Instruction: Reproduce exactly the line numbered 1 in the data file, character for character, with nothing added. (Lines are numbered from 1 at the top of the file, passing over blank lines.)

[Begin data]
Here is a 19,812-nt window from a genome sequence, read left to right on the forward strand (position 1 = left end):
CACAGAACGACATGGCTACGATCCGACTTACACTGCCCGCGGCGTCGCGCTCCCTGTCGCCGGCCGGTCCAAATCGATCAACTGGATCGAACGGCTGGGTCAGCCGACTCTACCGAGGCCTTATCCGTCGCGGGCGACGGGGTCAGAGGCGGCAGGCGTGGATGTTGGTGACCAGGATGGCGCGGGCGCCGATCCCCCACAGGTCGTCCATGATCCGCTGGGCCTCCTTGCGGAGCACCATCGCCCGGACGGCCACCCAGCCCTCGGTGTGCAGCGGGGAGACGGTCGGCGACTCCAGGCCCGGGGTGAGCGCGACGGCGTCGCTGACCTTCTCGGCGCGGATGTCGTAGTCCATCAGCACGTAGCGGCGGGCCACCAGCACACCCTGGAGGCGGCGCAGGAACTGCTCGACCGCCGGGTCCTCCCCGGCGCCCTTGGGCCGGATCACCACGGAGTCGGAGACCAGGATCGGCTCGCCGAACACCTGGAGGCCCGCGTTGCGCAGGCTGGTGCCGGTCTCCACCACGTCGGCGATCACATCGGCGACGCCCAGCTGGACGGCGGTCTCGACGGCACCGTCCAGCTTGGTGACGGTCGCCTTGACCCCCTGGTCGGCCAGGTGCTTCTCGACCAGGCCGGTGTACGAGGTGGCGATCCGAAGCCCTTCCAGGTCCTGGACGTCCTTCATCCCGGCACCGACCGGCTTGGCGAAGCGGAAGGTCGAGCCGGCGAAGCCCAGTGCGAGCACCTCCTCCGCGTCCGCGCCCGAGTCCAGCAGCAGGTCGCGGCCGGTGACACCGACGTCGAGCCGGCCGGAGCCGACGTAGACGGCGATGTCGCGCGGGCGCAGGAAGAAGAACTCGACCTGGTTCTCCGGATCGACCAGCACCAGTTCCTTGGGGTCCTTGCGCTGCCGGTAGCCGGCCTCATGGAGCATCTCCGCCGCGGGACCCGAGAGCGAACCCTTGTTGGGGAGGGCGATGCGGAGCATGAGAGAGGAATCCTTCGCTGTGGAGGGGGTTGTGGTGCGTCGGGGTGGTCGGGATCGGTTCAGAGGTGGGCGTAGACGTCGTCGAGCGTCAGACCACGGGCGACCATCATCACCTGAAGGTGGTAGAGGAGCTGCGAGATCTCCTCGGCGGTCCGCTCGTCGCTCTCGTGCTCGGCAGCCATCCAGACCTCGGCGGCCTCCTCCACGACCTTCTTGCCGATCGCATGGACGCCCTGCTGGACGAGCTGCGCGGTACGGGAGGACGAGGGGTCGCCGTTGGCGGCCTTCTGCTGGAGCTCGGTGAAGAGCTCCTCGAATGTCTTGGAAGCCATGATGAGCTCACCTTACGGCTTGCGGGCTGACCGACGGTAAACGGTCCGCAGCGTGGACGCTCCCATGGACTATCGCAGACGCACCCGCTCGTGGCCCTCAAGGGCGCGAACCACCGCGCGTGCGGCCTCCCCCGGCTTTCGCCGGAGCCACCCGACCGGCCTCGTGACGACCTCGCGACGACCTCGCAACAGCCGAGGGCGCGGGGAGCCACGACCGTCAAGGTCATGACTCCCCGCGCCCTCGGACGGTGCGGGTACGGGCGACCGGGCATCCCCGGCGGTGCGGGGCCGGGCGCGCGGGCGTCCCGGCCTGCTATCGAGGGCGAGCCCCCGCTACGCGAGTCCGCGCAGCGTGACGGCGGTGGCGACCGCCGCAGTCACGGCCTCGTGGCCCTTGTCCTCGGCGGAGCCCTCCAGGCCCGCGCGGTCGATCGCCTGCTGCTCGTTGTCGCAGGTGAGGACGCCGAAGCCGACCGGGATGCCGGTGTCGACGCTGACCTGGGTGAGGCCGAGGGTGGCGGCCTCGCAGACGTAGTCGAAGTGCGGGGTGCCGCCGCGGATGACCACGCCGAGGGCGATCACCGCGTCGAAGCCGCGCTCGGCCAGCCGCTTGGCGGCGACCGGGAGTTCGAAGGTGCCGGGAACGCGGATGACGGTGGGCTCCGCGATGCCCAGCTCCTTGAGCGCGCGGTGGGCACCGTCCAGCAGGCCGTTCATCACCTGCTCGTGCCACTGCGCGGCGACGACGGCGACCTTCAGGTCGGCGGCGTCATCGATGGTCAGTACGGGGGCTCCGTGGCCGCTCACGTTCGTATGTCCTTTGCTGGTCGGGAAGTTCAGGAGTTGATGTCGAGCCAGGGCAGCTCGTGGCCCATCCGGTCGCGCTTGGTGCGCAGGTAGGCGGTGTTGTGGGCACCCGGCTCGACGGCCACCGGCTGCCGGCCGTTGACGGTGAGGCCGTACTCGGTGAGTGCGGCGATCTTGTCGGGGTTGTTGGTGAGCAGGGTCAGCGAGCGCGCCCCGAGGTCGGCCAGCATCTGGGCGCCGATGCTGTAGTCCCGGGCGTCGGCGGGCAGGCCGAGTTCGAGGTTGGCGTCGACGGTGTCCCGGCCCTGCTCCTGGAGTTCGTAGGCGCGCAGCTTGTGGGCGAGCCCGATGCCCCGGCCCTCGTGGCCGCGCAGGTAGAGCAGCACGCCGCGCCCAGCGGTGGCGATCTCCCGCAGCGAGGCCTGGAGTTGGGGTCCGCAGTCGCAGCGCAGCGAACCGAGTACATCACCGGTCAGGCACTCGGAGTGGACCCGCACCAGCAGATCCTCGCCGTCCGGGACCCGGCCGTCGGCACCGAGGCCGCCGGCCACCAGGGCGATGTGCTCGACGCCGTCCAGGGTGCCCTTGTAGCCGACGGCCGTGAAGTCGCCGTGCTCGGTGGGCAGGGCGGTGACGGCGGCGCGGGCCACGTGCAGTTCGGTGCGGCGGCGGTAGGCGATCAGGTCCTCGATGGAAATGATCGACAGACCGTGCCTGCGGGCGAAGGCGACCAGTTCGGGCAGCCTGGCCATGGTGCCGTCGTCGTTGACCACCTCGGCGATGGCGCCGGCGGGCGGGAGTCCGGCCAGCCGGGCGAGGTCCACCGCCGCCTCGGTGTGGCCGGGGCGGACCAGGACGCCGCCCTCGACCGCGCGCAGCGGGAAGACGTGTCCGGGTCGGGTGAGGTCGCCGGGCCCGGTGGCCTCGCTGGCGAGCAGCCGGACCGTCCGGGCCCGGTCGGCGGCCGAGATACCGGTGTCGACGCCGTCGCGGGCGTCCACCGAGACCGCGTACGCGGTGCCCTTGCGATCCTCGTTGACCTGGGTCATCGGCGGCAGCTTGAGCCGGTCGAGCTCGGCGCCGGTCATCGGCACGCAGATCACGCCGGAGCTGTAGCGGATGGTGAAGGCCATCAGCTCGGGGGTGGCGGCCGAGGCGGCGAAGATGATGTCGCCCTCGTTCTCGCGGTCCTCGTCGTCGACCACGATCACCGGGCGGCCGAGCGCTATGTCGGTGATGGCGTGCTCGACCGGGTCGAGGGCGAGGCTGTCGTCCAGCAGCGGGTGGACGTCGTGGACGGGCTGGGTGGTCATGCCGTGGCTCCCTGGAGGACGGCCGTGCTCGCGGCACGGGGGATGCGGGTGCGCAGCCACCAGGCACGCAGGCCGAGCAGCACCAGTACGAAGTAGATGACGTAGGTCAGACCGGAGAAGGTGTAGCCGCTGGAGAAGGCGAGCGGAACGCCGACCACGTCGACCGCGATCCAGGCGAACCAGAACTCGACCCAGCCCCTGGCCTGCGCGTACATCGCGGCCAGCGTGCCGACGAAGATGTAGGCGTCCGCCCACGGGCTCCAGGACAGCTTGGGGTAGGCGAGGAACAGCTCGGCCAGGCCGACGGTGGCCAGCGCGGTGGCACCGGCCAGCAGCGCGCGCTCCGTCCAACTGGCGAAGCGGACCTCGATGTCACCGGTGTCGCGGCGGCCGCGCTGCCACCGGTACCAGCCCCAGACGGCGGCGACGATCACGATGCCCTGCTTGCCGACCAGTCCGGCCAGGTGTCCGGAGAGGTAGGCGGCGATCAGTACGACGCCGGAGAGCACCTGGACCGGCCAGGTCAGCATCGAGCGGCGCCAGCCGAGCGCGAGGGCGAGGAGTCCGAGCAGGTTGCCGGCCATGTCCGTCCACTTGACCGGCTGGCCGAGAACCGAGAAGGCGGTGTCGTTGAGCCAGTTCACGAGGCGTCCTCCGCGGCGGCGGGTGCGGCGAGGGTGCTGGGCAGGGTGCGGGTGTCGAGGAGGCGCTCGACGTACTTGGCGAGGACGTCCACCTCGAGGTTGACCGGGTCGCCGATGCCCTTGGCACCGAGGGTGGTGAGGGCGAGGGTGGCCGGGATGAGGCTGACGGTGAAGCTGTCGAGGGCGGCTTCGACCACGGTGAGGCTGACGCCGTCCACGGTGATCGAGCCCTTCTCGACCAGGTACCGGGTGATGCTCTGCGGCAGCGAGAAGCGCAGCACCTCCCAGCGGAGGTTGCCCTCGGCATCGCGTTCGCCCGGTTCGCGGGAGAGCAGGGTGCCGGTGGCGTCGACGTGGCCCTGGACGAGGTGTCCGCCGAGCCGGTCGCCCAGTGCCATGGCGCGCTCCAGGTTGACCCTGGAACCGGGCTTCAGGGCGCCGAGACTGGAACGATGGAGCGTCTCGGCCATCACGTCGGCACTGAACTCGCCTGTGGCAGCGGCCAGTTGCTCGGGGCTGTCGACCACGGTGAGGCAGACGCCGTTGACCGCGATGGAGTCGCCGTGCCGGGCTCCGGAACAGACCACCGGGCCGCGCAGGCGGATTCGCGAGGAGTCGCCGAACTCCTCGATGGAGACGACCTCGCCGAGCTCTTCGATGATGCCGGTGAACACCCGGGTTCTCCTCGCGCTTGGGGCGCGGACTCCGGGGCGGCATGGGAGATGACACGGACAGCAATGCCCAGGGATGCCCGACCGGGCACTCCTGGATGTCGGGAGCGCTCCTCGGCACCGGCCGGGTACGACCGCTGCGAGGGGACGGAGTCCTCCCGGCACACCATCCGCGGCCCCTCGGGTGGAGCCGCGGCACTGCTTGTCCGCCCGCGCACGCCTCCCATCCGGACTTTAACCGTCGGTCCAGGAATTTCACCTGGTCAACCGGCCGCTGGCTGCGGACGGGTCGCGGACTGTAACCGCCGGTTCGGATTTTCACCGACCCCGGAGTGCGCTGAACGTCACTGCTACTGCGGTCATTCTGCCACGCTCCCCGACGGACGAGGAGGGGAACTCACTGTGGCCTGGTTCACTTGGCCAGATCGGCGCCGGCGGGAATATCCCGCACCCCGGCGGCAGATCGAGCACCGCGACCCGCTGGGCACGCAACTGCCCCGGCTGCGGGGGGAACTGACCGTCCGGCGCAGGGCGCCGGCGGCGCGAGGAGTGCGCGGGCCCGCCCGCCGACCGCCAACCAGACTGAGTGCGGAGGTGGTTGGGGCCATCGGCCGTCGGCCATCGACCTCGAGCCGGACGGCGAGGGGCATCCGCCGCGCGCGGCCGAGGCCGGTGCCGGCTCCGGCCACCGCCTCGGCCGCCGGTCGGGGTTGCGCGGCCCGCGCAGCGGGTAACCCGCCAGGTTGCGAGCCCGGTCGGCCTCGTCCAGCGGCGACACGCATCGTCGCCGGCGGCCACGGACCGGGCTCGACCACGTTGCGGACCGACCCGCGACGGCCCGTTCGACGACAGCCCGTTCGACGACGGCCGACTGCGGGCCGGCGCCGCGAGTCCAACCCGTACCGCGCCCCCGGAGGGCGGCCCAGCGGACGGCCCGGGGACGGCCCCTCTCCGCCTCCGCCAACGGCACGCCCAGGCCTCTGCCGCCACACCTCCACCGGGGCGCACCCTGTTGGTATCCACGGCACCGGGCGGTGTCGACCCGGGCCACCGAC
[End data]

Here is a 19,812-nt window from a genome sequence, read left to right on the forward strand (position 1 = left end):